The Best of the B Movies: So Bad, They’re Good
By Maria Judnick
There are three levels of mainstream Hollywood films. First are the serious films: the ones in limited release, in which that incredibly important story gets told, that famous actor says or does something really brave, and everybody earns an Oscar. Next, there’s the popular movie category: the summer blockbusters people line up to see with the big explosions and scruffy guys who save the planet, while getting the girl.
And then there are the best kinds of movies…the best of the worst, at least. B movies: the low budget, anything goes, guilty pleasure science fiction or western films from Hollywood’s Golden Era (or the exploitation films of the 1970s) that now often only get made for television. Sharknado and the rubber-suit-monster films like it are the ones that make us laugh for the wrong reasons, get played at independent theaters at midnight to a packed house or one loyal viewer, and can be recited line by line by fans who’ve seen it too many times.
Let’s take a look at some B movies that are so awful that they can’t be anything but a classic.
The Famous Names
I Was a Teenage Werewolf (Gene Fowler Jr, 1957)
Attack Of The Crab Monsters (Roger Corman, 1957)
Before Harry Potter’s Remus Lupin or MTV’s Teen Wolf, half-man, half-wolf Michael Landon (yes, that guy from reruns of Little House on the Prairie and Highway to Heaven) was frightening — and thrilling – teen audiences. Half the fun of B movies is recognizing now-famous names as they got their start (people like Jack Nicholson, Martin Scorsese, Sylvester Stallone, Francis Ford Coppola, Robert De Niro, and James Cameron, to name a few). Many of them owe their nascent careers to director Roger Corman. While “King of the Bs” Corman is recognized for his adaptations of Edgar Allen Poe short stories (most of which starred B movie favorite Vincent Price), he also created such classics as 1978’s Piranha (his own Jaws-like film) and Attack of the Crab Monsters that featured – you guessed it – giant crab monsters.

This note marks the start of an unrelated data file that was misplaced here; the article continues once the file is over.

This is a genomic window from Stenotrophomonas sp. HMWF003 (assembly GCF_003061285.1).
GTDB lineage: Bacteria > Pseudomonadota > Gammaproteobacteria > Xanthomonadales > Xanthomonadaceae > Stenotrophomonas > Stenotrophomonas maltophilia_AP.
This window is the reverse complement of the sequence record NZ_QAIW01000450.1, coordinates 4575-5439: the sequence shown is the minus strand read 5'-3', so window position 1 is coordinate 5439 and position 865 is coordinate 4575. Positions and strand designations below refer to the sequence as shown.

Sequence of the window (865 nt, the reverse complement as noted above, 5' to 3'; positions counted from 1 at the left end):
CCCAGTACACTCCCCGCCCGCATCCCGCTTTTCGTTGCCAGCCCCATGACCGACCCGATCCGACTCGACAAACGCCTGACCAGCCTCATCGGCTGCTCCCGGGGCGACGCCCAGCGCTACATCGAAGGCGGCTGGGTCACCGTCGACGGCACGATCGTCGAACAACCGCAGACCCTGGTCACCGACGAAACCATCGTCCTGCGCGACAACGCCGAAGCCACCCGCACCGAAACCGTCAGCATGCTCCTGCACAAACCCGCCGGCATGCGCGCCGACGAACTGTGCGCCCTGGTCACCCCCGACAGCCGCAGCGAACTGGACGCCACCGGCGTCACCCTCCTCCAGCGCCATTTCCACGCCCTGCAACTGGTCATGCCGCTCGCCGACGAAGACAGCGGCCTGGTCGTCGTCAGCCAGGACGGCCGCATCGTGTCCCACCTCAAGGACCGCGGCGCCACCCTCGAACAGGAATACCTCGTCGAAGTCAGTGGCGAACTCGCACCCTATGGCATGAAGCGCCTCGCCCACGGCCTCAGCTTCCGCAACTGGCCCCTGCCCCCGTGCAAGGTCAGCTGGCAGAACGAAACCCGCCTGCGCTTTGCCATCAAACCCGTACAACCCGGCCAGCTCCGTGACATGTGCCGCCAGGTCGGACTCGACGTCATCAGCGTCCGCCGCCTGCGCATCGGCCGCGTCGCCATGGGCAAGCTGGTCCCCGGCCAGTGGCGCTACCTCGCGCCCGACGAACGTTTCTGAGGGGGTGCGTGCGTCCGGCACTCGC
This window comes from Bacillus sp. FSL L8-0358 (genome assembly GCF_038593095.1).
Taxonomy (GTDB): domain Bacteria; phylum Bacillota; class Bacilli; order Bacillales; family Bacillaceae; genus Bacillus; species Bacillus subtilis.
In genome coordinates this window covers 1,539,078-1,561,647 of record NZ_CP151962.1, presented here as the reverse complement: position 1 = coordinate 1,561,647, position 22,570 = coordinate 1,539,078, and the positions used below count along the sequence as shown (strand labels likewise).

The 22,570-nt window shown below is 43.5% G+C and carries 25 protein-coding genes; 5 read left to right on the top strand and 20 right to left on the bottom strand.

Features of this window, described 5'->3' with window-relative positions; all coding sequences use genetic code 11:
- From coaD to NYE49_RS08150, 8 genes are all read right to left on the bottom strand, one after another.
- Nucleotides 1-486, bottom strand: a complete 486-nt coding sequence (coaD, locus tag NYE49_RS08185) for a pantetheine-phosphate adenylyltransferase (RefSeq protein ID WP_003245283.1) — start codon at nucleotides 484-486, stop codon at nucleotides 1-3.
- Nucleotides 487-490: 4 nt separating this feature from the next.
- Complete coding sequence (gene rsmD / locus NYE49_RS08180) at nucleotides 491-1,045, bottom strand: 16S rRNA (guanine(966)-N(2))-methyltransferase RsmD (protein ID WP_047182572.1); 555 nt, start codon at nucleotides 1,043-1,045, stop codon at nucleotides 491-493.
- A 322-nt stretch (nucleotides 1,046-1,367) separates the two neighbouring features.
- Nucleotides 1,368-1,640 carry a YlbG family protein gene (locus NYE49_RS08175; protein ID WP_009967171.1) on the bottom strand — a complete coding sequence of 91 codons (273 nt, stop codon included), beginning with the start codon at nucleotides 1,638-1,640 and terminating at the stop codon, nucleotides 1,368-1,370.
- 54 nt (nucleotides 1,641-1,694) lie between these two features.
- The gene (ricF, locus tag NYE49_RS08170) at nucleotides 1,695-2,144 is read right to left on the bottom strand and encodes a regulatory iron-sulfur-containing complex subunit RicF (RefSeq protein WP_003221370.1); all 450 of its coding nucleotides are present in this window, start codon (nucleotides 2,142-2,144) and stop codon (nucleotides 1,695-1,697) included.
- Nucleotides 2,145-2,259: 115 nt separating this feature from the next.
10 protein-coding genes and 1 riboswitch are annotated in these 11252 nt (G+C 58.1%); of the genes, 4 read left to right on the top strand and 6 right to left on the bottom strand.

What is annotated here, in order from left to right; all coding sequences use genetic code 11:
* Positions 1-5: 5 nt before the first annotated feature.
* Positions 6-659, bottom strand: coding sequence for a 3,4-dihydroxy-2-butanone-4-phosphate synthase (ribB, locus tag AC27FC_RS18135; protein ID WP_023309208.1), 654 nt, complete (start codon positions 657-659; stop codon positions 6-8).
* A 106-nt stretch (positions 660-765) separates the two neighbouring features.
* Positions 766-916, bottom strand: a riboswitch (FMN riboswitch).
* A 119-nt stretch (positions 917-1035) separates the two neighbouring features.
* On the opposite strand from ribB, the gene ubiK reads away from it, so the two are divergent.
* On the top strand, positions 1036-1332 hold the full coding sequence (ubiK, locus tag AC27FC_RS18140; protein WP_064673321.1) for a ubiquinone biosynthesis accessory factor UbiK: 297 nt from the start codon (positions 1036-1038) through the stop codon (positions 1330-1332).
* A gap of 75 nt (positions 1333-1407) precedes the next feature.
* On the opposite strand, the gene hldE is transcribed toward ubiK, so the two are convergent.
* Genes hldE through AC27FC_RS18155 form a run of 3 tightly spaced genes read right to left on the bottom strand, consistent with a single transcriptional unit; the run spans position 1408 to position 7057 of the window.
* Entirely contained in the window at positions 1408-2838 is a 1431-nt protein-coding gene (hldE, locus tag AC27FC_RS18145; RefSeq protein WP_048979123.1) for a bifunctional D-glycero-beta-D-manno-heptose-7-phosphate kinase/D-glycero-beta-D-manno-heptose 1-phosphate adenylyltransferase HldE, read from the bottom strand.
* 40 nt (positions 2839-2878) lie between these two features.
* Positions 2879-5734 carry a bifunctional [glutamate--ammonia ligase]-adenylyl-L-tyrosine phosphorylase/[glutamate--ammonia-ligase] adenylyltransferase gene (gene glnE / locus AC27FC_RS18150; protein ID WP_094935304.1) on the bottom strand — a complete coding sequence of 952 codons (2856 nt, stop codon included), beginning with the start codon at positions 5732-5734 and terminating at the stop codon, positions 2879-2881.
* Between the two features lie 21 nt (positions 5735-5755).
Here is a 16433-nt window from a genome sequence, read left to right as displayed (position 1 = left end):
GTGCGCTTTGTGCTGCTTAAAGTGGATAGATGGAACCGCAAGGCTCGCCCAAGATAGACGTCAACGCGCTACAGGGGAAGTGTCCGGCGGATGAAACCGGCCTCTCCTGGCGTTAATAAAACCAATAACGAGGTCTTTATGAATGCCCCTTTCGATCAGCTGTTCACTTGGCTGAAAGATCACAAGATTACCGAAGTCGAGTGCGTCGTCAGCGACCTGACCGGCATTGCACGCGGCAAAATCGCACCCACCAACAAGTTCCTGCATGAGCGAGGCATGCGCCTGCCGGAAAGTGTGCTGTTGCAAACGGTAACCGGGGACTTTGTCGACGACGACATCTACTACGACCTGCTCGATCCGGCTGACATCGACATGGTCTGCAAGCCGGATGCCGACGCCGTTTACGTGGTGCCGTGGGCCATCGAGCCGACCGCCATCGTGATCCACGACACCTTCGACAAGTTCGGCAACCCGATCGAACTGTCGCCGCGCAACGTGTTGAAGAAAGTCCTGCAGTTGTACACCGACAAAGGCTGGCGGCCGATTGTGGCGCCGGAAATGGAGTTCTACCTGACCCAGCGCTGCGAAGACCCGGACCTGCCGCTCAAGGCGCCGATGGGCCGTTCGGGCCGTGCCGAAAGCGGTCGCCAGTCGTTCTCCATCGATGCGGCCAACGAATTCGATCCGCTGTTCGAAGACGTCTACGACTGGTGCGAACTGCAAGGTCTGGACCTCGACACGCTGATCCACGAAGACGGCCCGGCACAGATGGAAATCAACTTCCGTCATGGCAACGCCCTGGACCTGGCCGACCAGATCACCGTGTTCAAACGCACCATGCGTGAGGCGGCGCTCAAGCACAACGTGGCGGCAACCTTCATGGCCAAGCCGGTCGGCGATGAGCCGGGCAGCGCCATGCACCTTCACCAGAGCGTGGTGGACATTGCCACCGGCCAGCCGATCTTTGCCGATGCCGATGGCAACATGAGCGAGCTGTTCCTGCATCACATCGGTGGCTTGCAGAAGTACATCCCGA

The Aliens Among Us
Plan 9 From Outer Space (Edward D. Wood, 1959)
If the director’s name sounds familiar, you probably remember Tim Burton’s 1994 biopic Ed Wood. When most people think of B movies, they think of Plan 9 From Outer Space, which was once considered “the worst movie ever made” thanks to continuity errors, actors still reading their scripts, and a flying saucer obviously made out of either a paper plate or a hubcap. A simple plot summary is enough to get some excitement going: “Aliens resurrect dead humans as zombies and vampires to stop humanity from creating the Solaranite (a sort of sun-driven bomb).” Add in the fact that Vampira (Maila Nurmi) makes an appearance alongside the final footage of America’s favorite vampire, Bela Lugosi, and you’ve got a classic on your hands.
The Monster Movies
Creature from the Black Lagoon (Jack Arnold, 1954)
Move over, Godzilla; there’s another monster in town. What happens when a slimy half-human, half-amphibian creature from deep in the Amazon falls in love with a beautiful girl? Most original viewers don’t know (they were probably too busy necking at the drive-in to pay attention), but, if you did actually watch the film, you’d enjoy many of the typical speeches from “scientists” about how there’s a world out there that we don’t even know about. The film also features some of the first really technical “3-D” underwater shots that predated Jaws. In the monster movie category, there’s a ton of competition, but this rubber-suited swimmer will always be a personal favorite.
The Modern International Contributions
Samurai Cop (Amir Shervan, 1989)
Troll 2 (Drake Floyd, 1990)
It’s not just Americans that make great B movies; clueless directors from around the world have created films that have made fans giggle for decades. Samurai Cop, directed by an Iranian filmmaker, features a plot that would make Lethal Weapon seem like Shakespearean high drama. Plus, it stars an actual hair model (Matt Hannon)! Troll 2 (which is not actually a sequel to anything), directed by Italian Claudio Fragrasso, features amateur actors (including a dentist) from Utah being attacked by vegetarian cannibal goblins. This film was so bad it spawned a 2010 documentary called Best Worst Movie.
The New Classics
The Room (Tommy Wiseau, 2003)
Snakes on a Plane (David R. Ellis, 2006)
Sharknado (Anthony C. Ferrante, 2013)
It’s hard to say much about these incredible films that hasn’t been said before. While Wiseau’s cult-favorite love triangle inspires fans to throw plastic spoons at the screen and everyone can quote Samuel L. Jackson’s epic frustration with those snakes on that plane, the legacy of Sharknado continues to grow. Sharknado 2 was released this summer and Sharknado 3 looms on the horizon. Will Sharknado 3 exceed all expectations and take the B movie genre to all new levels of bad/good? Here’s hoping.